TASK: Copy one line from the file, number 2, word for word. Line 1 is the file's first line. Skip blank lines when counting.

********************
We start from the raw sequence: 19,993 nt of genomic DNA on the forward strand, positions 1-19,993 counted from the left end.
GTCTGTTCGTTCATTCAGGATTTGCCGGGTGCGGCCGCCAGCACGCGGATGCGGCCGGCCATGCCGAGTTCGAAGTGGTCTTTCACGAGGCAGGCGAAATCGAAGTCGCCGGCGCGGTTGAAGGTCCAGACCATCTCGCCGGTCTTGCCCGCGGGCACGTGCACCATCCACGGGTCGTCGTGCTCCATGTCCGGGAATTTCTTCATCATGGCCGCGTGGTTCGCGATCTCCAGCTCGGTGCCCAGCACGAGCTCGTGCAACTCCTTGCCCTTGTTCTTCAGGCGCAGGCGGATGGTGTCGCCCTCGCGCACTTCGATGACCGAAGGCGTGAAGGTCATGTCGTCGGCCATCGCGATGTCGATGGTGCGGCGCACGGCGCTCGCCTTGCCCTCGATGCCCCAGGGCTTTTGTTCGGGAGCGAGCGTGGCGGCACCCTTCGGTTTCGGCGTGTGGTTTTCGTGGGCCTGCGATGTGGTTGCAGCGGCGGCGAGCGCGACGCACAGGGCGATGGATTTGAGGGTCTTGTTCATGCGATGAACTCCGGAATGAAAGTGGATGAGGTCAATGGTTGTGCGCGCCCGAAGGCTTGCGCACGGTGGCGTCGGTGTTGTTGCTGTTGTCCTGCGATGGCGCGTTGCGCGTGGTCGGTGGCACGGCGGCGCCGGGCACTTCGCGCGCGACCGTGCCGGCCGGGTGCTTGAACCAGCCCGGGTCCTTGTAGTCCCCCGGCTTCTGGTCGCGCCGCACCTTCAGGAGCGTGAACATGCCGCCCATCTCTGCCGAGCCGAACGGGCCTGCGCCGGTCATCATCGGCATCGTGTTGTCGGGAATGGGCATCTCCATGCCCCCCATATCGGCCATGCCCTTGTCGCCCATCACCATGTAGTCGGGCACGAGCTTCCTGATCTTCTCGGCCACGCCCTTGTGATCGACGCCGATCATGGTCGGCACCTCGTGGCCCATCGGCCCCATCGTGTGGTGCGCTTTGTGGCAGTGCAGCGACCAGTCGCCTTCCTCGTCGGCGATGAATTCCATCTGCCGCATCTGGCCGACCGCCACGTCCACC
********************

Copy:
GTCTGTTCGTTCATTCAGGATTTGCCGGGTGCGGCCGCCAGCACGCGGATGCGGCCGGCCATGCCGAGTTCGAAGTGGTCTTTCACGAGGCAGGCGAAATCGAAGTCGCCGGCGCGGTTGAAGGTCCAGACCATCTCGCCGGTCTTGCCCGCGGGCACGTGCACCATCCACGGGTCGTCGTGCTCCATGTCCGGGAATTTCTTCATCATGGCCGCGTGGTTCGCGATCTCCAGCTCGGTGCCCAGCACGAGCTCGTGCAACTCCTTGCCCTTGTTCTTCAGGCGCAGGCGGATGGTGTCGCCCTCGCGCACTTCGATGACCGAAGGCGTGAAGGTCATGTCGTCGGCCATCGCGATGTCGATGGTGCGGCGCACGGCGCTCGCCTTGCCCTCGATGCCCCAGGGCTTTTGTTCGGGAGCGAGCGTGGCGGCACCCTTCGGTTTCGGCGTGTGGTTTTCGTGGGCCTGCGATGTGGTTGCAGCGGCGGCGAGCGCGACGCACAGGGCGATGGATTTGAGGGTCTTGTTCATGCGATGAACTCCGGAATGAAAGTGGATGAGGTCAATGGTTGTGCGCGCCCGAAGGCTTGCGCACGGTGGCGTCGGTGTTGTTGCTGTTGTCCTGCGATGGCGCGTTGCGCGTGGTCGGTGGCACGGCGGCGCCGGGCACTTCGCGCGCGACCGTGCCGGCCGGGTGCTTGAACCAGCCCGGGTCCTTGTAGTCCCCCGGCTTCTGGTCGCGCCGCACCTTCAGGAGCGTGAACATGCCGCCCATCTCTGCCGAGCCGAACGGGCCTGCGCCGGTCATCATCGGCATCGTGTTGTCGGGAATGGGCATCTCCATGCCCCCCATATCGGCCATGCCCTTGTCGCCCATCACCATGTAGTCGGGCACGAGCTTCCTGATCTTCTCGGCCACGCCCTTGTGATCGACGCCGATCATGGTCGGCACCTCGTGGCCCATCGGCCCCATCGTGTGGTGCGCTTTGTGGCAGTGCAGCGACCAGTCGCCTTCCTCGTCGGCGATGAATTCCATCTGCCGCATCTGGCCGACCGCCACGTCCACC